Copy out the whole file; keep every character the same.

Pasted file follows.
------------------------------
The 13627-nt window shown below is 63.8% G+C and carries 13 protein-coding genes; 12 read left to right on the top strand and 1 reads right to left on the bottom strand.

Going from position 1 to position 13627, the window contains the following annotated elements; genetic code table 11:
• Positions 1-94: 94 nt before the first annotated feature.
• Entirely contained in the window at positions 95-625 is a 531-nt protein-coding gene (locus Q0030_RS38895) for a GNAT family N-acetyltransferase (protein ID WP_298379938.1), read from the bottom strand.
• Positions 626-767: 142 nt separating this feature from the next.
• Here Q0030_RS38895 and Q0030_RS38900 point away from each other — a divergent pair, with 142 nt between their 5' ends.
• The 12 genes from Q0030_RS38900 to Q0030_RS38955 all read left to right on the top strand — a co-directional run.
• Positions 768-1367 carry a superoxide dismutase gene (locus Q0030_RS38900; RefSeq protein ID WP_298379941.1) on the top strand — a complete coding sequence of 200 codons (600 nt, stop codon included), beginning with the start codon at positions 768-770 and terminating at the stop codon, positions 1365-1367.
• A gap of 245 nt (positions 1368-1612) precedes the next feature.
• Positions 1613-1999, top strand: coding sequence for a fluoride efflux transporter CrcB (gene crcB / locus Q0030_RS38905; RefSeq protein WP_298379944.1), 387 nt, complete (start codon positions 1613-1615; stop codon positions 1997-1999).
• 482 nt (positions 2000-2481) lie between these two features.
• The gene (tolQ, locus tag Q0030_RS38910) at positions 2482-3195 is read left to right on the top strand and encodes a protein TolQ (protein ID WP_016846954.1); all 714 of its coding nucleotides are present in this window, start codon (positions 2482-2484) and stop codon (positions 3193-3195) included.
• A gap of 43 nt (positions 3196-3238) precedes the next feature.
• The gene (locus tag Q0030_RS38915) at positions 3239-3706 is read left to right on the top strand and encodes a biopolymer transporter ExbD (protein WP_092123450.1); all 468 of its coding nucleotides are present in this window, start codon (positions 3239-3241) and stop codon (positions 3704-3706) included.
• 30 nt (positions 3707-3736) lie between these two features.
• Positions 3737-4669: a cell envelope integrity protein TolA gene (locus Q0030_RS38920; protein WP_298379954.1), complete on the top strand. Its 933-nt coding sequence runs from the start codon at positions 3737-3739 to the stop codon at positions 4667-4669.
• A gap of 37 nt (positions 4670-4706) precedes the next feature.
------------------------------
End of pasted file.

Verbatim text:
The 13627-nt window shown below is 63.8% G+C and carries 13 protein-coding genes; 12 read left to right on the top strand and 1 reads right to left on the bottom strand.

Going from position 1 to position 13627, the window contains the following annotated elements; genetic code table 11:
• Positions 1-94: 94 nt before the first annotated feature.
• Entirely contained in the window at positions 95-625 is a 531-nt protein-coding gene (locus Q0030_RS38895) for a GNAT family N-acetyltransferase (protein ID WP_298379938.1), read from the bottom strand.
• Positions 626-767: 142 nt separating this feature from the next.
• Here Q0030_RS38895 and Q0030_RS38900 point away from each other — a divergent pair, with 142 nt between their 5' ends.
• The 12 genes from Q0030_RS38900 to Q0030_RS38955 all read left to right on the top strand — a co-directional run.
• Positions 768-1367 carry a superoxide dismutase gene (locus Q0030_RS38900; RefSeq protein ID WP_298379941.1) on the top strand — a complete coding sequence of 200 codons (600 nt, stop codon included), beginning with the start codon at positions 768-770 and terminating at the stop codon, positions 1365-1367.
• A gap of 245 nt (positions 1368-1612) precedes the next feature.
• Positions 1613-1999, top strand: coding sequence for a fluoride efflux transporter CrcB (gene crcB / locus Q0030_RS38905; RefSeq protein WP_298379944.1), 387 nt, complete (start codon positions 1613-1615; stop codon positions 1997-1999).
• 482 nt (positions 2000-2481) lie between these two features.
• The gene (tolQ, locus tag Q0030_RS38910) at positions 2482-3195 is read left to right on the top strand and encodes a protein TolQ (protein ID WP_016846954.1); all 714 of its coding nucleotides are present in this window, start codon (positions 2482-2484) and stop codon (positions 3193-3195) included.
• A gap of 43 nt (positions 3196-3238) precedes the next feature.
• The gene (locus tag Q0030_RS38915) at positions 3239-3706 is read left to right on the top strand and encodes a biopolymer transporter ExbD (protein WP_092123450.1); all 468 of its coding nucleotides are present in this window, start codon (positions 3239-3241) and stop codon (positions 3704-3706) included.
• 30 nt (positions 3707-3736) lie between these two features.
• Positions 3737-4669: a cell envelope integrity protein TolA gene (locus Q0030_RS38920; protein WP_298379954.1), complete on the top strand. Its 933-nt coding sequence runs from the start codon at positions 3737-3739 to the stop codon at positions 4667-4669.
• A gap of 37 nt (positions 4670-4706) precedes the next feature.